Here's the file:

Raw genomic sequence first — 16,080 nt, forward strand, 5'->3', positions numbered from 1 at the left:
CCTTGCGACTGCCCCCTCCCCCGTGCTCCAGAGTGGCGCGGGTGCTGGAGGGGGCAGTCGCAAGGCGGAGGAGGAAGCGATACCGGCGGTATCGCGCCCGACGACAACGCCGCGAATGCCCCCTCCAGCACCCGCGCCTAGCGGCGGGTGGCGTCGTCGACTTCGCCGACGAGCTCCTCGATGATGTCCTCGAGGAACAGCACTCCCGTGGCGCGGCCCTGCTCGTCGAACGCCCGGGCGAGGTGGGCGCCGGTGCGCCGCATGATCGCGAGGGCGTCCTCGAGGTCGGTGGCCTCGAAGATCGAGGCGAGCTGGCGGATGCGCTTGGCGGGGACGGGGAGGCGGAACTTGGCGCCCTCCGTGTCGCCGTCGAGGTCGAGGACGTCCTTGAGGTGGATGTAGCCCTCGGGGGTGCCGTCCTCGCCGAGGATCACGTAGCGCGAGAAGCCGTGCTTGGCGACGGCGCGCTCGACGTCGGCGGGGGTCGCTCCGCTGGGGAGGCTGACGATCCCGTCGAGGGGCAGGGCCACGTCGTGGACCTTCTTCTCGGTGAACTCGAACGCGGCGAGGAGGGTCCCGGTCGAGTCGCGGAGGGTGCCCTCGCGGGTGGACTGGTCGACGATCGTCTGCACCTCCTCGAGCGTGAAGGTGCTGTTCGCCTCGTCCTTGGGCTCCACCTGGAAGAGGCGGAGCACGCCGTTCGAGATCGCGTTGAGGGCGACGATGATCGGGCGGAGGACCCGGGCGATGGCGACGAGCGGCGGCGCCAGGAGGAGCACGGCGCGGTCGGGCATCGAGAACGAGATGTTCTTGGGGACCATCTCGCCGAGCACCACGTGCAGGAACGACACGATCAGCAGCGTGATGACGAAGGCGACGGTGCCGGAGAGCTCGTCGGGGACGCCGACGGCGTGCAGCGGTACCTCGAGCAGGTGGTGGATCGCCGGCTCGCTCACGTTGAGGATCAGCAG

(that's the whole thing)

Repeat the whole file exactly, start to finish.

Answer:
Raw genomic sequence first — 16,080 nt, forward strand, 5'->3', positions numbered from 1 at the left:
CCTTGCGACTGCCCCCTCCCCCGTGCTCCAGAGTGGCGCGGGTGCTGGAGGGGGCAGTCGCAAGGCGGAGGAGGAAGCGATACCGGCGGTATCGCGCCCGACGACAACGCCGCGAATGCCCCCTCCAGCACCCGCGCCTAGCGGCGGGTGGCGTCGTCGACTTCGCCGACGAGCTCCTCGATGATGTCCTCGAGGAACAGCACTCCCGTGGCGCGGCCCTGCTCGTCGAACGCCCGGGCGAGGTGGGCGCCGGTGCGCCGCATGATCGCGAGGGCGTCCTCGAGGTCGGTGGCCTCGAAGATCGAGGCGAGCTGGCGGATGCGCTTGGCGGGGACGGGGAGGCGGAACTTGGCGCCCTCCGTGTCGCCGTCGAGGTCGAGGACGTCCTTGAGGTGGATGTAGCCCTCGGGGGTGCCGTCCTCGCCGAGGATCACGTAGCGCGAGAAGCCGTGCTTGGCGACGGCGCGCTCGACGTCGGCGGGGGTCGCTCCGCTGGGGAGGCTGACGATCCCGTCGAGGGGCAGGGCCACGTCGTGGACCTTCTTCTCGGTGAACTCGAACGCGGCGAGGAGGGTCCCGGTCGAGTCGCGGAGGGTGCCCTCGCGGGTGGACTGGTCGACGATCGTCTGCACCTCCTCGAGCGTGAAGGTGCTGTTCGCCTCGTCCTTGGGCTCCACCTGGAAGAGGCGGAGCACGCCGTTCGAGATCGCGTTGAGGGCGACGATGATCGGGCGGAGGACCCGGGCGATGGCGACGAGCGGCGGCGCCAGGAGGAGCACGGCGCGGTCGGGCATCGAGAACGAGATGTTCTTGGGGACCATCTCGCCGAGCACCACGTGCAGGAACGACACGATCAGCAGCGTGATGACGAAGGCGACGGTGCCGGAGAGCTCGTCGGGGACGCCGACGGCGTGCAGCGGTACCTCGAGCAGGTGGTGGATCGCCGGCTCGCTCACGTTGAGGATCAGCAG